The Architecture of Phenotypes in a Naturally Hybridizing Complex of Xiphophorus Fishes
MetadataShow full item record
The origin and maintenance of phenotypic variation has generated considerable interest among students of functional morphology, sexual selection and behavioral ecology. In particular, hybridization has been suggested as a phenomenon which may generate novel phenotypic variation. In this dissertation I focus on the Xiphophorus birchmanni - X. malinche hybrid system to assess the role of hybridization in altering behavioral, morphological, sexual and non-sexual traits. I determine the relationship between the sword sexual ornament and body condition to support previous work which suggests that the sword is an inexpensive means to increase apparent size. My findings support the prediction that, while body size is condition-dependent, the sword is not. I show a trend toward hybrid populations displaying increased phenotypic variance and reduced phenotypic integration in sexual ornaments and body size. These findings provide evidence for a potential answer to a central question in the study of sexual selection, that of reduced genetic and phenotypic variance in sexual ornaments as the result of persistent direction selection generated by female choice. I take advantage of reduced phenotypic integration in hybrids allowing the evaluation of locomotor performance across a broad range of multivariate trait values. Sexual ornaments did not impair swimming performance per se. Rather, the sword negatively affected performance only when paired with a sub-optimal body shape. I evaluated how natural hybridization changes the relationship between boldness and anti-predator response. In poeciliid fishes, bold individuals have increased survival in the presence of predators. This non-intuitive observation may result from bold individuals being more likely to engage in anti-predator behaviors. Counter to my prediction, bold individuals were less likely to perform a fast-start response to a predator threat. This correlation was consistent among populations and species but was only significant in hybrids. My findings suggest that hybridization could influence correlations between behavioral traits in a manner similar to that documented for morphological traits.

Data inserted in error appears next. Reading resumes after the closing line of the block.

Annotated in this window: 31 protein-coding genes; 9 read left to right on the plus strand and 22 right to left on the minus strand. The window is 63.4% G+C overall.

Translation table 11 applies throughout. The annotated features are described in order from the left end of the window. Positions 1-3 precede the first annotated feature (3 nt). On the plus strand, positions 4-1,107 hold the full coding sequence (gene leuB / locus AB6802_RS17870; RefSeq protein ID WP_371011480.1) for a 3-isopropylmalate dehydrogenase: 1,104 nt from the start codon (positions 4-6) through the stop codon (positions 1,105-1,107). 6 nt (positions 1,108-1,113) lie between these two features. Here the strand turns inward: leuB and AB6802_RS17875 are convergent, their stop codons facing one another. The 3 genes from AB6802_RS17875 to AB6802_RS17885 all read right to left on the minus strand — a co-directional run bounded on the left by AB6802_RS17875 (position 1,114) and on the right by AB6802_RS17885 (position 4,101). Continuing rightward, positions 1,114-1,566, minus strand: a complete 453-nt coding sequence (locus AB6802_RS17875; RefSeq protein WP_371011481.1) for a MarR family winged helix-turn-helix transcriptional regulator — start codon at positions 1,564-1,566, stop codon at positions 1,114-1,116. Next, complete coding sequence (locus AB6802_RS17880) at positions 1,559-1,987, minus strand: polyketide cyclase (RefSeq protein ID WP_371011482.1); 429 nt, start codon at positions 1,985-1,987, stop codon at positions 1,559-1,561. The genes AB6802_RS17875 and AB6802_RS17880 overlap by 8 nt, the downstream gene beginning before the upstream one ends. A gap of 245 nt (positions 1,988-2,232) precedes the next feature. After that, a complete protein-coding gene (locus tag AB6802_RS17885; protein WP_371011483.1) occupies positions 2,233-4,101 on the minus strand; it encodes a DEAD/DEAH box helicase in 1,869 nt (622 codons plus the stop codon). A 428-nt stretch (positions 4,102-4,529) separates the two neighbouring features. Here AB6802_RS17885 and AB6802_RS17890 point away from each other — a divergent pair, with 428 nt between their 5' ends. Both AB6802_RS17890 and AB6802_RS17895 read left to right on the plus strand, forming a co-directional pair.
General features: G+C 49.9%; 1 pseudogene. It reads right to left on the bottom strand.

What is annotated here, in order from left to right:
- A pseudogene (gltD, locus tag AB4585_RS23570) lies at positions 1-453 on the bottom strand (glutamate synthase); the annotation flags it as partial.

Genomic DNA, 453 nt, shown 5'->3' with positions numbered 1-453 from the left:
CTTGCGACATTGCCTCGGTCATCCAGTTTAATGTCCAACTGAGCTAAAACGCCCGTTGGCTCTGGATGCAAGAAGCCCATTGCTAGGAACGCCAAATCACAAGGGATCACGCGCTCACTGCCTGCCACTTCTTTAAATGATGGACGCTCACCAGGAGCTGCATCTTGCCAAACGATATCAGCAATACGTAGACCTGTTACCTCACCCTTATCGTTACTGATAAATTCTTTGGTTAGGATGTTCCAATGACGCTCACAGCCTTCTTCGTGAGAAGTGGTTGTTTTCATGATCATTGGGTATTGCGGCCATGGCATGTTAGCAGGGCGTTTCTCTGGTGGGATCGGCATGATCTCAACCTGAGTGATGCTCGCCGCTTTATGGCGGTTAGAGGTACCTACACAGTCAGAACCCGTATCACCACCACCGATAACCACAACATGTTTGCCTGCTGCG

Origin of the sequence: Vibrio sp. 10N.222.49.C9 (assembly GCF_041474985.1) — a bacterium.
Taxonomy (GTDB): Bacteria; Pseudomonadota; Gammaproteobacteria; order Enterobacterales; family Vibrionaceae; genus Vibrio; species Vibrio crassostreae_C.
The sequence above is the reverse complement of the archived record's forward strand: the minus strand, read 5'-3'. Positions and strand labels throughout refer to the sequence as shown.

Johnson, James Bradley (2013). The Architecture of Phenotypes in a Naturally Hybridizing Complex of Xiphophorus Fishes. Doctoral dissertation, Texas A&M University. Available electronically from